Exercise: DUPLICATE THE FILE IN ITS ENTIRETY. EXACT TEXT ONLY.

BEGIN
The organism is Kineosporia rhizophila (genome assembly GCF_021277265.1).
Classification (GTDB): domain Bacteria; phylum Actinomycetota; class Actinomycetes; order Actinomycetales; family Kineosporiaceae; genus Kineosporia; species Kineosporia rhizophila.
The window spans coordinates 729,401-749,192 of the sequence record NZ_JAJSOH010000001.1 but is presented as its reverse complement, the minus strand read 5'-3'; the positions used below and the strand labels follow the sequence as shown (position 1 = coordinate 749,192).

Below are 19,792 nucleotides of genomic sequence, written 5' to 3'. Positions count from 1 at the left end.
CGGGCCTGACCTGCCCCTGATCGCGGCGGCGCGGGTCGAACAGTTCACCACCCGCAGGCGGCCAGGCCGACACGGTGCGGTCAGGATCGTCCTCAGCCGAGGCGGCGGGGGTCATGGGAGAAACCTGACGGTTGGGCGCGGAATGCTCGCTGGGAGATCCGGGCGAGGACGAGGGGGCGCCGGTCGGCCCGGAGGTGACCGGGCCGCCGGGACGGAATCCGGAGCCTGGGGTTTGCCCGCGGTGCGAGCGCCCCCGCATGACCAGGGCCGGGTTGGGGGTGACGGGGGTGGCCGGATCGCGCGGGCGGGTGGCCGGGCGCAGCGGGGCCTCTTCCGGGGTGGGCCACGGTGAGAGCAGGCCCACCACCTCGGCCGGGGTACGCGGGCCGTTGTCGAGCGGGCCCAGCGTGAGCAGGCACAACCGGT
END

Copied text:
The organism is Kineosporia rhizophila (genome assembly GCF_021277265.1).
Classification (GTDB): domain Bacteria; phylum Actinomycetota; class Actinomycetes; order Actinomycetales; family Kineosporiaceae; genus Kineosporia; species Kineosporia rhizophila.
The window spans coordinates 729,401-749,192 of the sequence record NZ_JAJSOH010000001.1 but is presented as its reverse complement, the minus strand read 5'-3'; the positions used below and the strand labels follow the sequence as shown (position 1 = coordinate 749,192).

Below are 19,792 nucleotides of genomic sequence, written 5' to 3'. Positions count from 1 at the left end.
CGGGCCTGACCTGCCCCTGATCGCGGCGGCGCGGGTCGAACAGTTCACCACCCGCAGGCGGCCAGGCCGACACGGTGCGGTCAGGATCGTCCTCAGCCGAGGCGGCGGGGGTCATGGGAGAAACCTGACGGTTGGGCGCGGAATGCTCGCTGGGAGATCCGGGCGAGGACGAGGGGGCGCCGGTCGGCCCGGAGGTGACCGGGCCGCCGGGACGGAATCCGGAGCCTGGGGTTTGCCCGCGGTGCGAGCGCCCCCGCATGACCAGGGCCGGGTTGGGGGTGACGGGGGTGGCCGGATCGCGCGGGCGGGTGGCCGGGCGCAGCGGGGCCTCTTCCGGGGTGGGCCACGGTGAGAGCAGGCCCACCACCTCGGCCGGGGTACGCGGGCCGTTGTCGAGCGGGCCCAGCGTGAGCAGGCACAACCGGT